Design007 Magazine

Design007-Oct2019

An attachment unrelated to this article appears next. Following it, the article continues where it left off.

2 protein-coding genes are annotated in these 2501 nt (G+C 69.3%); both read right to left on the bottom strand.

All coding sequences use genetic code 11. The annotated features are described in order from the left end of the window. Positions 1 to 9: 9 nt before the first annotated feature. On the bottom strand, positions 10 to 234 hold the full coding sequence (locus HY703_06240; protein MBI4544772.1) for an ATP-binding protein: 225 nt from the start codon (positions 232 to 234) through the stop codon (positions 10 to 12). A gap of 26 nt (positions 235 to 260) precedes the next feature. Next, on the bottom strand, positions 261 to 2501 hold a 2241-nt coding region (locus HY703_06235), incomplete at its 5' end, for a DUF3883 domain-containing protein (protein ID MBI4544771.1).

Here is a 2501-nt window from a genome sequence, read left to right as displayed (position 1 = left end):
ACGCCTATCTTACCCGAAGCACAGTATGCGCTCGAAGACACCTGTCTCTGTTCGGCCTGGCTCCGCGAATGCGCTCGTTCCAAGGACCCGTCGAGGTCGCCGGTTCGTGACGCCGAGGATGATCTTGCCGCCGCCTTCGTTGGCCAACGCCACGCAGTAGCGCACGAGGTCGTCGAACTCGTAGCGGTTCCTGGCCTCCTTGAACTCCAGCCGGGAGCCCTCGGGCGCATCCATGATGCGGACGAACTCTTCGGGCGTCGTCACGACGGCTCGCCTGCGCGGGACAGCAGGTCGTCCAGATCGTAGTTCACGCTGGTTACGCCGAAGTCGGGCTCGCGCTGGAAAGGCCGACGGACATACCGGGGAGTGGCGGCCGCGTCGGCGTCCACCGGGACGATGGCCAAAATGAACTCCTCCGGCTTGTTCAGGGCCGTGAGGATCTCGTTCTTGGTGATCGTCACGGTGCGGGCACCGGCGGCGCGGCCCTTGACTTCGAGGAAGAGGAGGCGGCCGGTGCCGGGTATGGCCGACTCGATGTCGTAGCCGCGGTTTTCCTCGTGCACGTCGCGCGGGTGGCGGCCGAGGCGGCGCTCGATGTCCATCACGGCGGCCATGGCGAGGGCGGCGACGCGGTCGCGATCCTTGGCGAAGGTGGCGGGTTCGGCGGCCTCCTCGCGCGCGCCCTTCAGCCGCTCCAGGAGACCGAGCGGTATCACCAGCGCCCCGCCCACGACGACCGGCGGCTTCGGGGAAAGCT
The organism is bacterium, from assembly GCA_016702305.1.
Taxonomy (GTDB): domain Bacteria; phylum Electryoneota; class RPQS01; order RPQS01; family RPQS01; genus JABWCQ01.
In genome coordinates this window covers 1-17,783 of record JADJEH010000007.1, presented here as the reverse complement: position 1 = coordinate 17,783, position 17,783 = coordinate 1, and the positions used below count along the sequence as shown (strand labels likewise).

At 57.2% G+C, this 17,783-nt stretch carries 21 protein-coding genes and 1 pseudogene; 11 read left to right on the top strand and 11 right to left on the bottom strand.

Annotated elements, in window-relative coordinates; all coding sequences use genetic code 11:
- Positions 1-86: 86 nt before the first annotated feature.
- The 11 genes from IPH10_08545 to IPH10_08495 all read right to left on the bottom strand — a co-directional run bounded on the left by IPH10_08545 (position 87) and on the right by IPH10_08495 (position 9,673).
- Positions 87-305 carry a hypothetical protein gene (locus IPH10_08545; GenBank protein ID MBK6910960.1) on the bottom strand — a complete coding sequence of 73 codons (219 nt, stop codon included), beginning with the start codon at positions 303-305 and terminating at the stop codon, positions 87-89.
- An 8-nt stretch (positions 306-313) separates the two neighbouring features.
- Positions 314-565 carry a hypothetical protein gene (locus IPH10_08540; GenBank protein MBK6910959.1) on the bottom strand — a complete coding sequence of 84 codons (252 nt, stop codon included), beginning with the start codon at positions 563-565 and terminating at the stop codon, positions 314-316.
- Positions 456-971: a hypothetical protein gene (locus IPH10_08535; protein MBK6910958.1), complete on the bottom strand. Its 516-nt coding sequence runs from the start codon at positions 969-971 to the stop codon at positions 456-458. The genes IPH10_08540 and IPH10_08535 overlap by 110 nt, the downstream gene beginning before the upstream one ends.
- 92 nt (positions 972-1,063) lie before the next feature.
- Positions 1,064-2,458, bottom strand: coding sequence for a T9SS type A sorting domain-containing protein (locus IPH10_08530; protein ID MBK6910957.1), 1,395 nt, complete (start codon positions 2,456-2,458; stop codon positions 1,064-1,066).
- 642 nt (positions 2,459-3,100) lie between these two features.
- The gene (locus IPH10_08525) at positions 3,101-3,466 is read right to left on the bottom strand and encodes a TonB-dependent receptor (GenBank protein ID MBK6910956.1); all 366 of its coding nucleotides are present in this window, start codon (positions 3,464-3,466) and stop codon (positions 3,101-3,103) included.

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OCTOBER 2019 I DESIGN007 MAGAZINE 81 • Powerful and simple rule creation • Same-rule environment for both schematic and layout • Automatically creating differential pairs • Automated fanout for vias • Interactive single and multi-trace routing • Interactive tuning for DDR nets • Dynamic plane functionality • Via stitching for large plane areas The routing tool you choose should offer an intelligent mix of interactive and automated routing capabilities that exceed the capabili- ties of traditional routing tools. Whereas in- teractive routing is much faster than typical point-and-click manual routing, sketch routing can achieve the same results even faster. Most importantly, sketch router technology routes a majority of the traces and allows you to meet today's tight design schedules and handle last- minute changes quickly and easily. By adopting a tool that provides all of these capabilities, combined with other automation features, you will be able to reduce design time and improve design quality. DESIGN007 Brent Klingforth is a technical marketing engineer at Mentor, a Siemens business, specializing in schematic, PCB, and manu- facturing products. He has 25+ years of experience in PCB de- sign and is IPC-certified. Topological insulators are a game-changing class of materials; charged particles can flow freely on their edg- es and route themselves around defects but can't pass through their interiors. Now, researchers from the Uni- versity of Pennsylvania, where topological insulators were first discovered in 2005, have shown a way to ful- fil that promise in a field where physical space is at an even bigger premium: photonics. They have shown, for the first time, a way for a topological insulator to make use of its entire footprint. By using photons instead of electrons, photonic chips promise even faster data transfer speeds and infor- mation-dense applications, but the components neces- sary for building them remain considerably larger than their electronic counterparts due to the lack of efficient data- routing architecture. A pho - tonic topological insulator with edges that can be re- defined on the fly, however, would help solve the footprint problem. Being able to route these "roads" around one an- other as needed means the entire interior bulk could be used to efficiently build data links. Researchers at Penn's School of Engineering and Ap- plied Science have built and tested such a device for the first time, publishing their findings in Science. The re- searchers' prototype photonic chip is roughly 250 µm 2 and features a tessellated grid of oval rings. By "pump- ing" the chip with an external laser targeted to alter the photonic properties of individual rings, they are able to alter which of those rings con- stitute the boundaries of a waveguide. The result is a reconfigurable topological insulator. Since the system requires an off-chip la- ser source to redefine the shape of the waveguides, the research- er's system is not yet small enough to be useful for data cen- ters or other commercial appli- cations. The next steps for the team will be to establish a fast reconfiguring scheme in an inte- grated fashion. (Source: UPenn) New Topological Insulator Could Pave the Way for Making Faster Chips

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